• Those that indicate that they’re for cosmetic use only block out approximately 70% of UV rays.
  • If the label says nothing, the sunglasses don’t provide UV protection. Always look for the ANSI label. Polarized lenses reduce light glare, but not radiation.

Staying in the shade: one of the keys to protecting yourself from UV rays

This simple measure is the best way to limit UV exposure. This is especially important between 10 a.m. and 4 p.m., as the radiation is most intense during these hours of the day.

To check the intensity, you can do the shadow test. If your shadow is smaller than yourself, UV rays are at their most intense and it’s important to protect yourself.

You need to remember that clouds don’t block UV rays. Therefore, you still have to protect yourself even if the day is cloudy.

The beach and snow-covered areas increase the amount of UV radiation because they reflect the sunlight. The sun’s rays can even bounce off water and are stronger during the spring and summer months. In the case of mountainous areas, solar radiation reaches the ground a lot stronger.

Apply sunscreen

A woman applying sunscreen.

Sunscreen is a filter that doesn’t block all UV rays. You still get some radiation, even when you use it properly. For this reason, it’s simply a complement to the other measures you must apply.

You must read the labels of sunscreens correctly. Experts recommend a sunscreen with a sun protection factor (SPF) of 50 or above and with a broad spectrum of protection, both for UVB and UVA rays.

SPF 50 sunscreens filter about 98% and SPF 100 about 99% of solar radiation. Therefore, the higher you go, the smaller the difference. No sunscreen provides total protection.

You can find sunscreens available in many forms:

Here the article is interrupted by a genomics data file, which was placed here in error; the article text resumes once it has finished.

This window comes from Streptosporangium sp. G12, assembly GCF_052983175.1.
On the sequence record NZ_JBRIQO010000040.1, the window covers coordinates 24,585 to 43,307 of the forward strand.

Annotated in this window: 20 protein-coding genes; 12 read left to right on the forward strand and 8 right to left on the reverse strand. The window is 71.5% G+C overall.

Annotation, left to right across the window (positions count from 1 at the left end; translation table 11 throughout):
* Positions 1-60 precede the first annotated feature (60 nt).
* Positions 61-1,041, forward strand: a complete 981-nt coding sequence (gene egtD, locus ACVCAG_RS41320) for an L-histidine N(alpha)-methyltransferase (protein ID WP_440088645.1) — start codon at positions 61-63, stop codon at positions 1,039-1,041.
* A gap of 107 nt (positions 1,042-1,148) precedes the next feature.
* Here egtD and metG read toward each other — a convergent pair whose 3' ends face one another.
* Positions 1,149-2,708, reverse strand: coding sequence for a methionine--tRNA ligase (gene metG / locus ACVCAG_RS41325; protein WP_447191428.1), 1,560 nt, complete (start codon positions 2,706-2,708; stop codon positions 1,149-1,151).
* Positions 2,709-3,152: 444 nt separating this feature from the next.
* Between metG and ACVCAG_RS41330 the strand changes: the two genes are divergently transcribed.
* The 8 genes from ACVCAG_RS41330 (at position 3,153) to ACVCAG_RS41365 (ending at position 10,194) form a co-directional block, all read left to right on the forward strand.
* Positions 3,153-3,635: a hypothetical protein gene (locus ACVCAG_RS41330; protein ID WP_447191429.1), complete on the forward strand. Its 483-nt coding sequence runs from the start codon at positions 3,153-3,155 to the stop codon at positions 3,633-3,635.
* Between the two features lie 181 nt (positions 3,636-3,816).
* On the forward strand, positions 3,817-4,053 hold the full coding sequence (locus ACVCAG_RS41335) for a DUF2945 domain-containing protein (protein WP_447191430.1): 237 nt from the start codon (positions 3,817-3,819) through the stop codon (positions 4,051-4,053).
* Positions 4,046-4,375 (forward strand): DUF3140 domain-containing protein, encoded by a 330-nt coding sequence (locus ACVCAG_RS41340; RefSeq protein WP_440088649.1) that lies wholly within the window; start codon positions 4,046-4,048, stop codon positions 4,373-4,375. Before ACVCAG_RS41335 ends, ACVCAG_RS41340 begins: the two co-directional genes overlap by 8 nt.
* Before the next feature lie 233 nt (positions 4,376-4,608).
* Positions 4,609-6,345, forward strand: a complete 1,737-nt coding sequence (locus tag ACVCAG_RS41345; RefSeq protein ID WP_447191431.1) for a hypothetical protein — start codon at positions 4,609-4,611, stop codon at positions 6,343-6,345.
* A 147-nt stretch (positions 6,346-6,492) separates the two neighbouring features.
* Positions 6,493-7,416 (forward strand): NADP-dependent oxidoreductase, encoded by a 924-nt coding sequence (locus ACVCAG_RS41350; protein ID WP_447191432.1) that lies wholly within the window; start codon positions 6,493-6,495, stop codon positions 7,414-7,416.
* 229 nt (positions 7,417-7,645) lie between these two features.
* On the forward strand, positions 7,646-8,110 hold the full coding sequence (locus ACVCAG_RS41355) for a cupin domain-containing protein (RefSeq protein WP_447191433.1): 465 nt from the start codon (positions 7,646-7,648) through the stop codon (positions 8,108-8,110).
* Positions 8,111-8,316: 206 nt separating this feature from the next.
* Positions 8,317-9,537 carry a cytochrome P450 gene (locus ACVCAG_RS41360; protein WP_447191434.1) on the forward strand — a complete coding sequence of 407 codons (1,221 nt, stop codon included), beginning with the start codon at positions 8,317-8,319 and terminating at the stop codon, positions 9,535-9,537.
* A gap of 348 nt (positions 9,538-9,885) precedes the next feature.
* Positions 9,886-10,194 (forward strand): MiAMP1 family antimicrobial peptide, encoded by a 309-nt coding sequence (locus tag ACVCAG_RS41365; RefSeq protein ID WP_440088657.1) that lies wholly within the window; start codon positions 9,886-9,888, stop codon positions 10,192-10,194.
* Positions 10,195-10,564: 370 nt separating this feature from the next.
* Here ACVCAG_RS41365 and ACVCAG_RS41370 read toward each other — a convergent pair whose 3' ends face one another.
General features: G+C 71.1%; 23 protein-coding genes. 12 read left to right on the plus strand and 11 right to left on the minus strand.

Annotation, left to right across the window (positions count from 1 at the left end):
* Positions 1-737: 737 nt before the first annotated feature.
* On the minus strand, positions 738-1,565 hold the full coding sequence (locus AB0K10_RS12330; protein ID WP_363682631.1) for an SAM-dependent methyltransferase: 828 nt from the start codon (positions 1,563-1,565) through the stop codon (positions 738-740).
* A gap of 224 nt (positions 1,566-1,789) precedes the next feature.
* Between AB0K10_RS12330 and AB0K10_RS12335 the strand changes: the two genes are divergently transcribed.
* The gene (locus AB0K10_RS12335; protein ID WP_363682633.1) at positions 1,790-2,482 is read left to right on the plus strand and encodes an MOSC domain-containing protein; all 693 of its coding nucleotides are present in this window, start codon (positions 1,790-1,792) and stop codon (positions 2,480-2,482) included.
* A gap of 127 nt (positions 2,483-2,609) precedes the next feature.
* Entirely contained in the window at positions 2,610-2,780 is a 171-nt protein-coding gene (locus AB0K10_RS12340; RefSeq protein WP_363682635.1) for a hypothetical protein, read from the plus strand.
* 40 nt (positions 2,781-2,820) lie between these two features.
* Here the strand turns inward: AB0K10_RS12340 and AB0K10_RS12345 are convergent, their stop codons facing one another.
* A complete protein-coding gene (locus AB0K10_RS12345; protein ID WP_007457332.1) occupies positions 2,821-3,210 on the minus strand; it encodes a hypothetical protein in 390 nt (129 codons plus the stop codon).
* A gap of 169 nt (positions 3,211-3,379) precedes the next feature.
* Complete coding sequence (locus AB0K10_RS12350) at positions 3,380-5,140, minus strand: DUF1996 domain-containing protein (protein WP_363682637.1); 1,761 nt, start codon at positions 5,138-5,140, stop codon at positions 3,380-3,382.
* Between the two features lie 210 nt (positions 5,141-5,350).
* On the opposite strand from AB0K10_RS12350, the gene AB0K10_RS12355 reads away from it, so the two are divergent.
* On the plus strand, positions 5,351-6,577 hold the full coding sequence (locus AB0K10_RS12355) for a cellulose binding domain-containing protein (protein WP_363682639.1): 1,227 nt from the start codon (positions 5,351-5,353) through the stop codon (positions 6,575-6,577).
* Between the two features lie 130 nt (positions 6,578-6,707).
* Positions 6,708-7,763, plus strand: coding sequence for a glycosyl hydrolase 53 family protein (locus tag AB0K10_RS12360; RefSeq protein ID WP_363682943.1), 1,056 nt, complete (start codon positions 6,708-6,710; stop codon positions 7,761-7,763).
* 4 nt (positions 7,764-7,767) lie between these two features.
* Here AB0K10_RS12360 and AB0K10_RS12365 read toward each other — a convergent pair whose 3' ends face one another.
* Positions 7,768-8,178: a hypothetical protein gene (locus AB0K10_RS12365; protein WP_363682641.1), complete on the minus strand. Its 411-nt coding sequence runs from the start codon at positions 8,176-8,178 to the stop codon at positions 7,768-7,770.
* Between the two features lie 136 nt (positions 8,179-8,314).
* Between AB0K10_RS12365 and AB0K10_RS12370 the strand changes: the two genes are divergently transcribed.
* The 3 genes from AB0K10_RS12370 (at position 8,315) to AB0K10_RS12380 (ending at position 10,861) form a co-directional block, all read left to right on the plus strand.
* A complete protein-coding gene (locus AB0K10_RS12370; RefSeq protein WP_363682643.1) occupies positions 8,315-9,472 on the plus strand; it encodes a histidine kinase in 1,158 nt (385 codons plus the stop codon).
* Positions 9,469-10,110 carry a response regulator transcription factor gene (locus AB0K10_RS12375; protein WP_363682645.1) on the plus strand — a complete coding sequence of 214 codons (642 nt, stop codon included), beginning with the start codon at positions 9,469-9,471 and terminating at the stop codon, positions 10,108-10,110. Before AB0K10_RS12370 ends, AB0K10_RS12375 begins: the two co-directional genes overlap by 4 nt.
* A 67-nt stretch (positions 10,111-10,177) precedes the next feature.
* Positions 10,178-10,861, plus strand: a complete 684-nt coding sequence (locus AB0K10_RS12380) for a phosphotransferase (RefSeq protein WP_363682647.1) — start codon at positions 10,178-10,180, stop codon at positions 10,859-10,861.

• Gels
  • Creams
  • Aerosol sprays
  • Lotions
  • Ointments
  • Lip balms

In addition, it’s important to check the expiration date of the product before opening it. Once opened, it’s only effective for a year.

You always have to apply sunscreen before makeup or insect repellent. You have to apply it to your face, ears, arms, neck, and any other area of ​​your body that isn’t covered by clothing.

Experts advise reapplying sunscreen every 2 hours if you’re going to expose yourself to the sun, or after exercising, working, swimming, or playing.

The importance of protecting yourself from UV rays

As we mentioned above, you need to take basic protective measures to prevent the damage the ultraviolet radiation from the sun causes, especially in the hottest seasons of the year.

The darker the skin, the more capable it is of protecting itself. Therefore, people with light eyes and white skin, as well as redheads or people with blond hair, are the most sensitive. Nevertheless, people with all skin types must wear sunscreen and take the necessary measures.

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  • Vallejo, E. O., Vargas, N., Martínez, L. M., Agudelo, C. A., & Ortiz, I. C. (2013). Perspectiva genética de los rayos UV y las nuevas alternativas de protección solar. Revista Argentina de Dermatologia.
  • M. de la Torre Iglesias, P., & Álvarez Álvarez Covadonga. (2010). Consejo farmacéutico en dermoprotección infantil. Farmacéuticos Comunitarios.
  • Batlle, C. (2005). Factor de protección solar. OFFARM.